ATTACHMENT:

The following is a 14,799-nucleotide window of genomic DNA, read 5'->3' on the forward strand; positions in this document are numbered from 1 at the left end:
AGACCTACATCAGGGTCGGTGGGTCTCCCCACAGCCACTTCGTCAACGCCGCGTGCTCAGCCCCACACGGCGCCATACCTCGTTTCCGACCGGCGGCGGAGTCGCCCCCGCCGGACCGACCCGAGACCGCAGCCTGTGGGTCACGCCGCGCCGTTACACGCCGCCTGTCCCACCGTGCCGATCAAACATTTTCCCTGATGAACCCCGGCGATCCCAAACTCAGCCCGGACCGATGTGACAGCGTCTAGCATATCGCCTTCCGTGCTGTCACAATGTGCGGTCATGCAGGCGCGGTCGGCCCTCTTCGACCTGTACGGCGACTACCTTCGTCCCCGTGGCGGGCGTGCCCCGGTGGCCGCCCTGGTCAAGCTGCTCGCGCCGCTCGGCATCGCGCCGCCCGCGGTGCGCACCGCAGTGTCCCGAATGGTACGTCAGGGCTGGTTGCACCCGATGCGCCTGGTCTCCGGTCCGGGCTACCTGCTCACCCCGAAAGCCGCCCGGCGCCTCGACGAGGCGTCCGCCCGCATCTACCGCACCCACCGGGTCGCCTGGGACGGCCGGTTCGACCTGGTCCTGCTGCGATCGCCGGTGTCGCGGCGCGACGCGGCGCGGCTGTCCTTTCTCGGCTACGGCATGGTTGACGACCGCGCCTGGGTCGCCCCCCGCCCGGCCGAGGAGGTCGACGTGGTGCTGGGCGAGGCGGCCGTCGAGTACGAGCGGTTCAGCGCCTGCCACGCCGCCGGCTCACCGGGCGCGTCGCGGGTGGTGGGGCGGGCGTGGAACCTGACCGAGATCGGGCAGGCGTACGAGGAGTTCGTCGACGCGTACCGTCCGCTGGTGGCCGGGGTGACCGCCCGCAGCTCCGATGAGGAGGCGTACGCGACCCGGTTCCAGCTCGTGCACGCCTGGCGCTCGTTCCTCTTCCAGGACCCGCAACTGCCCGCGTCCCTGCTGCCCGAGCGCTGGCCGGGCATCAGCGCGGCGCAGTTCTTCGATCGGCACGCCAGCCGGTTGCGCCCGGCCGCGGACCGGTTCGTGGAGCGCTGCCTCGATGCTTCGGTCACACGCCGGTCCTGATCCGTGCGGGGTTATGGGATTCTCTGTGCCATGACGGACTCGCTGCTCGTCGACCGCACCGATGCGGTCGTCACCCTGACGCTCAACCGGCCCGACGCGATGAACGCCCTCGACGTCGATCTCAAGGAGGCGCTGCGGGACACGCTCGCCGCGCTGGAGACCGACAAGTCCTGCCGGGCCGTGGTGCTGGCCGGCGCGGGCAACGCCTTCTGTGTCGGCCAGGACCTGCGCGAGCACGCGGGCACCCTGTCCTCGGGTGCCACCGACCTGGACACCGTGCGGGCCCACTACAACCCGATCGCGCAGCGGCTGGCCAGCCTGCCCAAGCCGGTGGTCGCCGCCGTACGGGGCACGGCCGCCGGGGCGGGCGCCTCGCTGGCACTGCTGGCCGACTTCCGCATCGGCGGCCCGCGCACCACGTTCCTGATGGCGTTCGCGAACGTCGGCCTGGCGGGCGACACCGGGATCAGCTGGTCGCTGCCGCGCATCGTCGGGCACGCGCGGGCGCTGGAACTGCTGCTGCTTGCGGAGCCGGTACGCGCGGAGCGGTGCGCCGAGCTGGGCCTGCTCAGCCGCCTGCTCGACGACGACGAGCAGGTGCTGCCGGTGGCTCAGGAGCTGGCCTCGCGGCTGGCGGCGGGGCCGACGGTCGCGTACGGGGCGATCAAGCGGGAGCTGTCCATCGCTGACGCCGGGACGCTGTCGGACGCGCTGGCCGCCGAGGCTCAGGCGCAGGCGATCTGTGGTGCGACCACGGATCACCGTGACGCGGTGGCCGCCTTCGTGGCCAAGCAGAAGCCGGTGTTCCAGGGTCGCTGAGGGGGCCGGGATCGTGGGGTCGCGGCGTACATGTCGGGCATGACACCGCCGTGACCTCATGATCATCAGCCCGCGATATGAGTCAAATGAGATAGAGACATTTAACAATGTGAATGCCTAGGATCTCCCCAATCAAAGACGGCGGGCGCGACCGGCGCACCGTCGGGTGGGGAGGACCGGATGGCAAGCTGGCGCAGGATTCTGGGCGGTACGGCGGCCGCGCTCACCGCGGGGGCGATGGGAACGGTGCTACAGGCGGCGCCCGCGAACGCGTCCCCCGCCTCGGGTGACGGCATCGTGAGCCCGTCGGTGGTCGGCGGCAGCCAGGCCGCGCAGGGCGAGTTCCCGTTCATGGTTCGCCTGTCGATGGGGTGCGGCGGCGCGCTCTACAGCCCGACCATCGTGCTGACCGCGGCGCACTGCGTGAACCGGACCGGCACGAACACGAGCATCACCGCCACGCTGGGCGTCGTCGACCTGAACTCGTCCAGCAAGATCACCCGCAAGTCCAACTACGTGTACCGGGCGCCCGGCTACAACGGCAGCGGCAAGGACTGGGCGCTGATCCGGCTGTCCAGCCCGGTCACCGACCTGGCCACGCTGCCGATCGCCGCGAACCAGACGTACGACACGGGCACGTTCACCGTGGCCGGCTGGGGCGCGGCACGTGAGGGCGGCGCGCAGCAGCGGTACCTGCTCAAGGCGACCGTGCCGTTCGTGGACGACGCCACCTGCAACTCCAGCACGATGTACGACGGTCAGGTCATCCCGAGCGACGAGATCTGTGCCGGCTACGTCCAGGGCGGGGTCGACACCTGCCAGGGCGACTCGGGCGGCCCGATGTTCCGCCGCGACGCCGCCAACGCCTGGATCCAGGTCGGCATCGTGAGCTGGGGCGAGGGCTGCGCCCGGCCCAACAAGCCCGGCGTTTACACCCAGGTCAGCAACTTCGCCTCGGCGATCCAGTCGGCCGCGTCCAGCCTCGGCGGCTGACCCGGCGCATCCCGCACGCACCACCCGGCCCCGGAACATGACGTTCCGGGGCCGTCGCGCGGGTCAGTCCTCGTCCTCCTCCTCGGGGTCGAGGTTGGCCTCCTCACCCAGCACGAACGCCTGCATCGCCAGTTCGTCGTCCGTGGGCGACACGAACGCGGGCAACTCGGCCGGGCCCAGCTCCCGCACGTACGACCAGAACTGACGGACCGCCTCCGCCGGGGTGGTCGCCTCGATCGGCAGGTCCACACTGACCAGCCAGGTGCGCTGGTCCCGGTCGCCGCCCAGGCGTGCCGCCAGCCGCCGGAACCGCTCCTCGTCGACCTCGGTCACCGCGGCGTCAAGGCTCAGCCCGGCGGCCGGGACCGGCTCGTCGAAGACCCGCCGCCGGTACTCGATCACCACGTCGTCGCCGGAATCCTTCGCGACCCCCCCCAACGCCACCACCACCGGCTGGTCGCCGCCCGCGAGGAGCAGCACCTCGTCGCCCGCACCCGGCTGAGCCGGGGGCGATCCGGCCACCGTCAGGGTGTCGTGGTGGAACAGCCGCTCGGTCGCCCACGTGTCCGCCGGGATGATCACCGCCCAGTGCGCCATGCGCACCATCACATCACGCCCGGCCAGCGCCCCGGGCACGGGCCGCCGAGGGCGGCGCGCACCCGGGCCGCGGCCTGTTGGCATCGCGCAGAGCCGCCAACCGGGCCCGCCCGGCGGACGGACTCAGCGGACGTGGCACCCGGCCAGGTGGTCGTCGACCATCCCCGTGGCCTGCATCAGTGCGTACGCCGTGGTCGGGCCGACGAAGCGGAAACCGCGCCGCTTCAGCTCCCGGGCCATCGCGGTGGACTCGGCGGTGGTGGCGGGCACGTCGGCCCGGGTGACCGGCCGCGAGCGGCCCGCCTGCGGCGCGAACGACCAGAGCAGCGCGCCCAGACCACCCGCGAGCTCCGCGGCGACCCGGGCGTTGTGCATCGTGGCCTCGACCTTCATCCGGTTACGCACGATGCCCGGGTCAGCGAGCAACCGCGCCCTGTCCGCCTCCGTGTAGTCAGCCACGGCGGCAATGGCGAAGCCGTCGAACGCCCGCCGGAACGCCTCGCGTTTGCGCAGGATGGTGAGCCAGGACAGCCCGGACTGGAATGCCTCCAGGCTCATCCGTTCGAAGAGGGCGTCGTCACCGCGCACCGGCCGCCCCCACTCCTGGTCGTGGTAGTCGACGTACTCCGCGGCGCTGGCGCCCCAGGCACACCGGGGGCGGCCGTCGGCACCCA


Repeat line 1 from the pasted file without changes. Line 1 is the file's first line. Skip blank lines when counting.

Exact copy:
The following is a 14,799-nucleotide window of genomic DNA, read 5'->3' on the forward strand; positions in this document are numbered from 1 at the left end: